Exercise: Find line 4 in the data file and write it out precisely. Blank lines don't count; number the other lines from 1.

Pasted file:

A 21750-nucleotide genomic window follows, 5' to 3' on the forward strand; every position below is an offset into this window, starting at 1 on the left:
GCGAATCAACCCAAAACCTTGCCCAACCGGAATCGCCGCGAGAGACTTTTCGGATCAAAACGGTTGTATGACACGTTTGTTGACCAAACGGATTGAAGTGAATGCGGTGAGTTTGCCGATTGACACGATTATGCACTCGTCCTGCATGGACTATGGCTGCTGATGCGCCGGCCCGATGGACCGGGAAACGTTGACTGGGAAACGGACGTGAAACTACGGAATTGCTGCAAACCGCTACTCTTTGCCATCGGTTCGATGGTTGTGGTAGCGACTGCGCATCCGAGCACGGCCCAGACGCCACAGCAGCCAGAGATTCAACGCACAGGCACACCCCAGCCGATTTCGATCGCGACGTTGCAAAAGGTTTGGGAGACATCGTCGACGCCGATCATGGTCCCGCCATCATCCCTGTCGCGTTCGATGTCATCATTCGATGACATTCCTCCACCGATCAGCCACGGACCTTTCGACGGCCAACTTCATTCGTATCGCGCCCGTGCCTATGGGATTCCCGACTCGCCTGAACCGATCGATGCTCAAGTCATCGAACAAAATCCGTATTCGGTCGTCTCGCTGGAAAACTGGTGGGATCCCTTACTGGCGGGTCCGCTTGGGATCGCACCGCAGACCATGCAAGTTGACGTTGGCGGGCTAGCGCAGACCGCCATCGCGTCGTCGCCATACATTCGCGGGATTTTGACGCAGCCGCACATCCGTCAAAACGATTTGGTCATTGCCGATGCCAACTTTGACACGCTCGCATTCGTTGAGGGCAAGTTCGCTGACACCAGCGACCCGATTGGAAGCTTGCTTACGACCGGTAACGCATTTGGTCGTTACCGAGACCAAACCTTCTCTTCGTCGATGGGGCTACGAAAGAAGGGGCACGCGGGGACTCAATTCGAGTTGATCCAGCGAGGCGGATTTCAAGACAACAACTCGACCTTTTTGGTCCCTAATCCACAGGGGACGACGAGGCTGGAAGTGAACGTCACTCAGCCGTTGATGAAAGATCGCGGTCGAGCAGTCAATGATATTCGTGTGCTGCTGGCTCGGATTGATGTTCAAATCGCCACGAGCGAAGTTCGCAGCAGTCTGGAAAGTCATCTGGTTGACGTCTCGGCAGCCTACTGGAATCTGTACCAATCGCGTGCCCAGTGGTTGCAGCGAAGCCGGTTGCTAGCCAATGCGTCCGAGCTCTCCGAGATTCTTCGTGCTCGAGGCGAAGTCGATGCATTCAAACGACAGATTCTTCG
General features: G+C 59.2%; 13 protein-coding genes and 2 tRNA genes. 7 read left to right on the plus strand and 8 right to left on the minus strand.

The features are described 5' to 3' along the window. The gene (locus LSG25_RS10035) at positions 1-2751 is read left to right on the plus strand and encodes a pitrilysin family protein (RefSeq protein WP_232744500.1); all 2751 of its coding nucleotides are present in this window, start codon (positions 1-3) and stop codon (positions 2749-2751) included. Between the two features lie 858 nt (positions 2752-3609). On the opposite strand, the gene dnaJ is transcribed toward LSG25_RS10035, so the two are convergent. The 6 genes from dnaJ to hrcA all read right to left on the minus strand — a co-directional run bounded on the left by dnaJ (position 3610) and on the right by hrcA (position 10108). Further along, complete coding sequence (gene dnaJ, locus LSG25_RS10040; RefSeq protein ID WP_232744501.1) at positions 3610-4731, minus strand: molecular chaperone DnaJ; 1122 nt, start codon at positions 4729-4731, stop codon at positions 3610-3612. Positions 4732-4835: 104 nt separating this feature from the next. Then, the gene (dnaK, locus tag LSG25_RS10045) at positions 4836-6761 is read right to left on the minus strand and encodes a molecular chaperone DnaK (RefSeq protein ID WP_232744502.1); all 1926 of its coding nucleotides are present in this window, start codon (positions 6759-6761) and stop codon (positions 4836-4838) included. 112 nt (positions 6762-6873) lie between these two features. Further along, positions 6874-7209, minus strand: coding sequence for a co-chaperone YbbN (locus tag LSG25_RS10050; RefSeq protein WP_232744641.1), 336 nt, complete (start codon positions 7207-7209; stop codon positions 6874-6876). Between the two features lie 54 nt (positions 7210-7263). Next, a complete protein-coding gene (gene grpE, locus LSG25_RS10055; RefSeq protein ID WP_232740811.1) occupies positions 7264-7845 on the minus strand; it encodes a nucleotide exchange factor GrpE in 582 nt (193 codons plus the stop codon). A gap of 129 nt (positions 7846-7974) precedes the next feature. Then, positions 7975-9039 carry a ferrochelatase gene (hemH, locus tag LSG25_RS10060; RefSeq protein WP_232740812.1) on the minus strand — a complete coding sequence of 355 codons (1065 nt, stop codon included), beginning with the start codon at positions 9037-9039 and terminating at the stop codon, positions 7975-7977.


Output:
The features are described 5' to 3' along the window. The gene (locus LSG25_RS10035) at positions 1-2751 is read left to right on the plus strand and encodes a pitrilysin family protein (RefSeq protein WP_232744500.1); all 2751 of its coding nucleotides are present in this window, start codon (positions 1-3) and stop codon (positions 2749-2751) included. Between the two features lie 858 nt (positions 2752-3609). On the opposite strand, the gene dnaJ is transcribed toward LSG25_RS10035, so the two are convergent. The 6 genes from dnaJ to hrcA all read right to left on the minus strand — a co-directional run bounded on the left by dnaJ (position 3610) and on the right by hrcA (position 10108). Further along, complete coding sequence (gene dnaJ, locus LSG25_RS10040; RefSeq protein ID WP_232744501.1) at positions 3610-4731, minus strand: molecular chaperone DnaJ; 1122 nt, start codon at positions 4729-4731, stop codon at positions 3610-3612. Positions 4732-4835: 104 nt separating this feature from the next. Then, the gene (dnaK, locus tag LSG25_RS10045) at positions 4836-6761 is read right to left on the minus strand and encodes a molecular chaperone DnaK (RefSeq protein ID WP_232744502.1); all 1926 of its coding nucleotides are present in this window, start codon (positions 6759-6761) and stop codon (positions 4836-4838) included. 112 nt (positions 6762-6873) lie between these two features. Further along, positions 6874-7209, minus strand: coding sequence for a co-chaperone YbbN (locus tag LSG25_RS10050; RefSeq protein WP_232744641.1), 336 nt, complete (start codon positions 7207-7209; stop codon positions 6874-6876). Between the two features lie 54 nt (positions 7210-7263). Next, a complete protein-coding gene (gene grpE, locus LSG25_RS10055; RefSeq protein ID WP_232740811.1) occupies positions 7264-7845 on the minus strand; it encodes a nucleotide exchange factor GrpE in 582 nt (193 codons plus the stop codon). A gap of 129 nt (positions 7846-7974) precedes the next feature. Then, positions 7975-9039 carry a ferrochelatase gene (hemH, locus tag LSG25_RS10060; RefSeq protein WP_232740812.1) on the minus strand — a complete coding sequence of 355 codons (1065 nt, stop codon included), beginning with the start codon at positions 9037-9039 and terminating at the stop codon, positions 7975-7977.